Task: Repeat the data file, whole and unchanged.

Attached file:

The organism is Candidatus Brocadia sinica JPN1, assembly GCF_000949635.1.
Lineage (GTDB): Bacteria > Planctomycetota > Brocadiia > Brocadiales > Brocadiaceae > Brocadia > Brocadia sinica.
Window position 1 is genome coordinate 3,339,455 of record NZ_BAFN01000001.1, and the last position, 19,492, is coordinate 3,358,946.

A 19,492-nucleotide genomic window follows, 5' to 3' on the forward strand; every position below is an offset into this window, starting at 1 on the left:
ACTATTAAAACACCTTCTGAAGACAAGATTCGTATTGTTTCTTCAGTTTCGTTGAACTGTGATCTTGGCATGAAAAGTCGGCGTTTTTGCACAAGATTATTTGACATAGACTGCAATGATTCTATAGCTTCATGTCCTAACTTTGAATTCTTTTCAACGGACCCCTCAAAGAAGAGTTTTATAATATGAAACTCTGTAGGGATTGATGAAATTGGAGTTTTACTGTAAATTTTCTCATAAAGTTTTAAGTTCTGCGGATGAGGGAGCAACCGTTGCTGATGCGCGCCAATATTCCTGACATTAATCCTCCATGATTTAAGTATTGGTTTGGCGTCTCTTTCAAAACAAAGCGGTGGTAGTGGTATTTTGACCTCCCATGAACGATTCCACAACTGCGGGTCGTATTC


The organism is Candidatus Brocadia sinica JPN1, assembly GCF_000949635.1.
Lineage (GTDB): Bacteria > Planctomycetota > Brocadiia > Brocadiales > Brocadiaceae > Brocadia > Brocadia sinica.
Window position 1 is genome coordinate 3,339,455 of record NZ_BAFN01000001.1, and the last position, 19,492, is coordinate 3,358,946.

A 19,492-nucleotide genomic window follows, 5' to 3' on the forward strand; every position below is an offset into this window, starting at 1 on the left:
ACTATTAAAACACCTTCTGAAGACAAGATTCGTATTGTTTCTTCAGTTTCGTTGAACTGTGATCTTGGCATGAAAAGTCGGCGTTTTTGCACAAGATTATTTGACATAGACTGCAATGATTCTATAGCTTCATGTCCTAACTTTGAATTCTTTTCAACGGACCCCTCAAAGAAGAGTTTTATAATATGAAACTCTGTAGGGATTGATGAAATTGGAGTTTTACTGTAAATTTTCTCATAAAGTTTTAAGTTCTGCGGATGAGGGAGCAACCGTTGCTGATGCGCGCCAATATTCCTGACATTAATCCTCCATGATTTAAGTATTGGTTTGGCGTCTCTTTCAAAACAAAGCGGTGGTAGTGGTATTTTGACCTCCCATGAACGATTCCACAACTGCGGGTCGTATTC